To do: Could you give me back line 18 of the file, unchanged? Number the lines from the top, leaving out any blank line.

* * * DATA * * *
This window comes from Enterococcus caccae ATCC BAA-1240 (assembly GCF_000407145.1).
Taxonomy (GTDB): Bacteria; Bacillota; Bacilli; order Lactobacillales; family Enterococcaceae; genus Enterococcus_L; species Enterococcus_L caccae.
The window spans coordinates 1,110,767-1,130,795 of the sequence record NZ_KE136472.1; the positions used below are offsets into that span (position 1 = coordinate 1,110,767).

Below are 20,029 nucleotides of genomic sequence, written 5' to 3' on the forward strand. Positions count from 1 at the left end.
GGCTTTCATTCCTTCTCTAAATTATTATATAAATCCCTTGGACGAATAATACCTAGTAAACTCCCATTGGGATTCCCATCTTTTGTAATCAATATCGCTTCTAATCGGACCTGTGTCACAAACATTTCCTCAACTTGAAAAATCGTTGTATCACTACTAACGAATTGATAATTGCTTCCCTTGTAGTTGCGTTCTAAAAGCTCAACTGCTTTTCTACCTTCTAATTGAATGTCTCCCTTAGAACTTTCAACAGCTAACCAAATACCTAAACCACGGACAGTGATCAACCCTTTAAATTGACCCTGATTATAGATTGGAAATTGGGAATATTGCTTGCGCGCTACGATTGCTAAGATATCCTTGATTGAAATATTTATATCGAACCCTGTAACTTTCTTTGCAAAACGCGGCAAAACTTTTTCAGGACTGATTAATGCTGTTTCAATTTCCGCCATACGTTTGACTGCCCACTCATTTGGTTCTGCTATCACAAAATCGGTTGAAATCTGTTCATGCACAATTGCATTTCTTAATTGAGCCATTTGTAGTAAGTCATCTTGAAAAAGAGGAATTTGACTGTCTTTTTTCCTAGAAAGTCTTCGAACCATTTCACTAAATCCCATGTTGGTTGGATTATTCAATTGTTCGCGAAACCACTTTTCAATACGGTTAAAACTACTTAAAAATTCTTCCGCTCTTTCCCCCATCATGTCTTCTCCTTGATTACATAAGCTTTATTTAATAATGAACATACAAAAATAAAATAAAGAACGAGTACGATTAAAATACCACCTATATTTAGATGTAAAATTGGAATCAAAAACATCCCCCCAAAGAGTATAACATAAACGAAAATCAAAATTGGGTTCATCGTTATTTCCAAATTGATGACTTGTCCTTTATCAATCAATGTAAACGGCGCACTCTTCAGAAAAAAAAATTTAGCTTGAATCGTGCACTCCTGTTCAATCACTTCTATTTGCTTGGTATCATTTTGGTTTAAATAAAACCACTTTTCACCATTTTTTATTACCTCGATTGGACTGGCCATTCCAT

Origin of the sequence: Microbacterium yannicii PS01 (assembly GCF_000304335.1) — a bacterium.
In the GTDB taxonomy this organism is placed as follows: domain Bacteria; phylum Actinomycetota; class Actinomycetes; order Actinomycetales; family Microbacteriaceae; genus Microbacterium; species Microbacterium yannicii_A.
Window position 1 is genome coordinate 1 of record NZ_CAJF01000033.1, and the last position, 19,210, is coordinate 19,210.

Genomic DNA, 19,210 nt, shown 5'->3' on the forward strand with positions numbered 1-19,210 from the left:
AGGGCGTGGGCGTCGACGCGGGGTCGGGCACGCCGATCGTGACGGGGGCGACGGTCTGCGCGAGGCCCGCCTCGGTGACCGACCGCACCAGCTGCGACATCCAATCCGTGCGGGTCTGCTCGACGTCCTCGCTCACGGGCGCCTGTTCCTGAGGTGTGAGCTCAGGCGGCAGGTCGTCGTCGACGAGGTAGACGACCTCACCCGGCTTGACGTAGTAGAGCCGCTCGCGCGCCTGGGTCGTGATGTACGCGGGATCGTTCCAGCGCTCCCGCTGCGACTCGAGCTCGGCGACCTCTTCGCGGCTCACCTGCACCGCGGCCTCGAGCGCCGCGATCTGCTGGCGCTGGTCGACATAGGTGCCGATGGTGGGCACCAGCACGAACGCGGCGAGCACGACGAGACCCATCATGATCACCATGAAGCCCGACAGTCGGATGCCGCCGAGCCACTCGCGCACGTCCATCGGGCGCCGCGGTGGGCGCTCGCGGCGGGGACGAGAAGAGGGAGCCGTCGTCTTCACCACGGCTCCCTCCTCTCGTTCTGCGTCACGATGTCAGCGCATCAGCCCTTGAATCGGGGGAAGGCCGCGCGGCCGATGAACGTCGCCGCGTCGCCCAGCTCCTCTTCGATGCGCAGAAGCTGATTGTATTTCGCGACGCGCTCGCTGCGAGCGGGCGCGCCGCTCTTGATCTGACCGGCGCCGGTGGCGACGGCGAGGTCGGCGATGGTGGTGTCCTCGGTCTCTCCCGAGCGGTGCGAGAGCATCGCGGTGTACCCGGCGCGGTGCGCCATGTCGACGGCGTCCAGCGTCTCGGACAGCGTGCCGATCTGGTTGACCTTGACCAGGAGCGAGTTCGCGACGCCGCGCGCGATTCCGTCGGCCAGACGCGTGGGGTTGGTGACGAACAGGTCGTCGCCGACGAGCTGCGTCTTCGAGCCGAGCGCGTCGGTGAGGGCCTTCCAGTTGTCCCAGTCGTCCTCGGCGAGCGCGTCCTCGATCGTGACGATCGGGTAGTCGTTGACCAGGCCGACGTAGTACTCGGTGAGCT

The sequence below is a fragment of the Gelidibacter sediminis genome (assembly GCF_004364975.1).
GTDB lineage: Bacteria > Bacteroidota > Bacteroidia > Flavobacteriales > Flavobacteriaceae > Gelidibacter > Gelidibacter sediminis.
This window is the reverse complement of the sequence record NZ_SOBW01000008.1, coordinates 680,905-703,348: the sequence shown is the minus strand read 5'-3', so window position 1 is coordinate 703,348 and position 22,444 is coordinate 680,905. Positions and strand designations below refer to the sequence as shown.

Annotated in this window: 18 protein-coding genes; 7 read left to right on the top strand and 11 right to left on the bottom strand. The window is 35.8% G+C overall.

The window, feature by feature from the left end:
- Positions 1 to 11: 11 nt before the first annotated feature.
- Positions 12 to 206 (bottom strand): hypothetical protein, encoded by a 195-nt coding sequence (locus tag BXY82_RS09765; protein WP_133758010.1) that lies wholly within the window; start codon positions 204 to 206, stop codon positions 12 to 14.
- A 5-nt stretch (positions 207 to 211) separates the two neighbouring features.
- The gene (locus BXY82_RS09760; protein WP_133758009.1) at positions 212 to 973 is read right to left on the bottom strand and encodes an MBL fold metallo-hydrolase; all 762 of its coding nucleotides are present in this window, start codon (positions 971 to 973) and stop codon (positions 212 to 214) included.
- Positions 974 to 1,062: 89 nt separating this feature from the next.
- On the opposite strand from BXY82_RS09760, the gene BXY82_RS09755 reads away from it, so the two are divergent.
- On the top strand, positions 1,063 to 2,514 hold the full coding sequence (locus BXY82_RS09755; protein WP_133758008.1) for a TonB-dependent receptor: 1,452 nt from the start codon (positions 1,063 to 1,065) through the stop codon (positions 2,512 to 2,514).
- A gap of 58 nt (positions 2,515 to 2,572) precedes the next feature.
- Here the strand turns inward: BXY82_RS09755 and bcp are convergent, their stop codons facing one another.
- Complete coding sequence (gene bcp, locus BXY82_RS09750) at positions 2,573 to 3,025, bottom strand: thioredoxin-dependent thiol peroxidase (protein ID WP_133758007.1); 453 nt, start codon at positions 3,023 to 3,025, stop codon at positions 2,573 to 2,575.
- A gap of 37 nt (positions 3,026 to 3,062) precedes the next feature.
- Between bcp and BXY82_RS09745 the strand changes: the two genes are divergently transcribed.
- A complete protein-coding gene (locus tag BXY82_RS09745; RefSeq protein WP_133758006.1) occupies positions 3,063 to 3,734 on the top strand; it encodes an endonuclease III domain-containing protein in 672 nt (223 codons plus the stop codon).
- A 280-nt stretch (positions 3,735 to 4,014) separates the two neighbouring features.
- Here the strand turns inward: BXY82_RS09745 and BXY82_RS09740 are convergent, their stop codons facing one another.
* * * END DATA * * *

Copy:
- A 5-nt stretch (positions 207 to 211) separates the two neighbouring features.